What we need instead is a better policy response, one that improves the global, coordinated response to refugee emergencies in three ways. First, those countries directly hosting refugees clearly need more humanitarian assistance. Such aid has risen to a new record—$24.5 billion in 2014—but that is insufficient to meet the need. Second, refugees should have access to safe regional screening and processing centers when such crises erupt. UNHCR has noted that such centers could be established under international law if they clearly reflect the international legal standards—including the U.N. Refugee Convention and the right of refugees to not be returned to a country where they would face persecution, termed non-refoulement– and have formal authorization from host nations. Such regional processing centers would have two benefits: Processing refugee claims could be centrally coordinated through an organization like UNHCR, and the process would deter refugees from having to undertake dangerous voyages, such as crossing the Mediterranean, in order to make their asylum claims.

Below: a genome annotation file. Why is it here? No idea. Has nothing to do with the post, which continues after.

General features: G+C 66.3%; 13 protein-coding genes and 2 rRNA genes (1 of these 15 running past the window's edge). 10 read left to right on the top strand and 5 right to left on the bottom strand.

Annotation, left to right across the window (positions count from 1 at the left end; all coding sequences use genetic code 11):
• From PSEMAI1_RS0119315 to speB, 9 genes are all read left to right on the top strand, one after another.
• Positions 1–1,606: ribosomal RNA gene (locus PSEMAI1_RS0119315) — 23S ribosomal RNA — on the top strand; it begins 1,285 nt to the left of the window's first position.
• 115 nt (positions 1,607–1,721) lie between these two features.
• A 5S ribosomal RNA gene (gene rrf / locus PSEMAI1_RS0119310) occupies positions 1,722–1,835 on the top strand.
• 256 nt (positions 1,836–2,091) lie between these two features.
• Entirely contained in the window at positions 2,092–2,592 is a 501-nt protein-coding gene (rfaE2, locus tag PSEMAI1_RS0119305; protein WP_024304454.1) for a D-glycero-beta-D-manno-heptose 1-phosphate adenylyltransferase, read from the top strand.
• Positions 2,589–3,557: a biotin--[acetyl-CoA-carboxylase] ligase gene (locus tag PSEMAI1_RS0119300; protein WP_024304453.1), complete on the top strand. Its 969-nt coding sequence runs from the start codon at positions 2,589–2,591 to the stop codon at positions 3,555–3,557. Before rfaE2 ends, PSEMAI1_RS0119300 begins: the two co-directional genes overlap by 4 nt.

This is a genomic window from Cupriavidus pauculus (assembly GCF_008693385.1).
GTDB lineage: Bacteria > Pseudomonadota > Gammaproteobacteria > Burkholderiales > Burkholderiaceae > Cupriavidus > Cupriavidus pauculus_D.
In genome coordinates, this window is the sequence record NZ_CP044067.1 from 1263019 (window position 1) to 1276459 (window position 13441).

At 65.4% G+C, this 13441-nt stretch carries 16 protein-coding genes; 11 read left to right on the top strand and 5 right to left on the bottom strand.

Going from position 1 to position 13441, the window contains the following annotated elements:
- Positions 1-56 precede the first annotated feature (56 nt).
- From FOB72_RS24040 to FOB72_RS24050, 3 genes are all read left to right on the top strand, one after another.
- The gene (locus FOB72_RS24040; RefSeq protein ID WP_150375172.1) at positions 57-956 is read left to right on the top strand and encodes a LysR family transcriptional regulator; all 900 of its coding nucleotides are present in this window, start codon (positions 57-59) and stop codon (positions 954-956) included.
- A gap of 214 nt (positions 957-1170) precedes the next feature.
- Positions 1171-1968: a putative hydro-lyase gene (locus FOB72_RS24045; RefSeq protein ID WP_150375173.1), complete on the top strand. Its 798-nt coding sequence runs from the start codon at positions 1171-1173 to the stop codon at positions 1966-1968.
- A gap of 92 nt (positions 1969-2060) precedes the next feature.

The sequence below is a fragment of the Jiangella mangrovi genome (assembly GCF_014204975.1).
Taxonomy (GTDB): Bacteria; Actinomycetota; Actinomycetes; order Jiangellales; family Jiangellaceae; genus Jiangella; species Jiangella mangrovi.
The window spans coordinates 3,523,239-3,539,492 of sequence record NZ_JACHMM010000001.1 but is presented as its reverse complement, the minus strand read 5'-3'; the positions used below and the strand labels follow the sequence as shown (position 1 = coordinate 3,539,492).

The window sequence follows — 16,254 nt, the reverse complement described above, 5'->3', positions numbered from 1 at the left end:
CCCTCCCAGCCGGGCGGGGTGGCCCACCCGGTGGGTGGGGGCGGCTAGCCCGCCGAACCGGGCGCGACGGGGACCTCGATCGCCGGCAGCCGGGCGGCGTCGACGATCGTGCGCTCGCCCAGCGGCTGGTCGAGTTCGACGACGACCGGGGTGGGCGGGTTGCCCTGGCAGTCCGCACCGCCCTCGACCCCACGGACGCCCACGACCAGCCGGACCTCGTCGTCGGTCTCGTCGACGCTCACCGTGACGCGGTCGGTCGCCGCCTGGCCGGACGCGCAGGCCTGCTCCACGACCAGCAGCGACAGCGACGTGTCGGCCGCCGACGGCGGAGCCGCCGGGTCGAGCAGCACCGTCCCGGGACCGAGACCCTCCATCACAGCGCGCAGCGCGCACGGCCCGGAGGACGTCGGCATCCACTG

But such a shift would only work with clear commitments for a new global resettlement scheme for refugees, and provisions for safe returns for those denied claims. Processing centers can only work if there is a clear onward route for those deemed to be legitimate refugees. Pledges have already been made by a number of countries, including the United States, to take 130,000 Syrian refugees.
There are historic precedents worth emulating. The Comprehensive Plan of Action, negotiated in 1989 in response to the Indochinese Boat People, successfully resettled more than 500,000 refugees over six years. UNHCR also negotiated a successful scheme following the Kosovo War in 1999, which resettled almost 100,000 refugees.
Sadly, we need to accept that the numbers of refugees and internally displaced persons is not unlikely to go down anytime soon. Supplementing the fragmented legal framework for refugee protection with a clear and improved global policy is necessary. The refugee problem will remain acute for years to come. With courageous political leadership we can ensure that those who need protection will receive it—no matter whose door they initially knock on.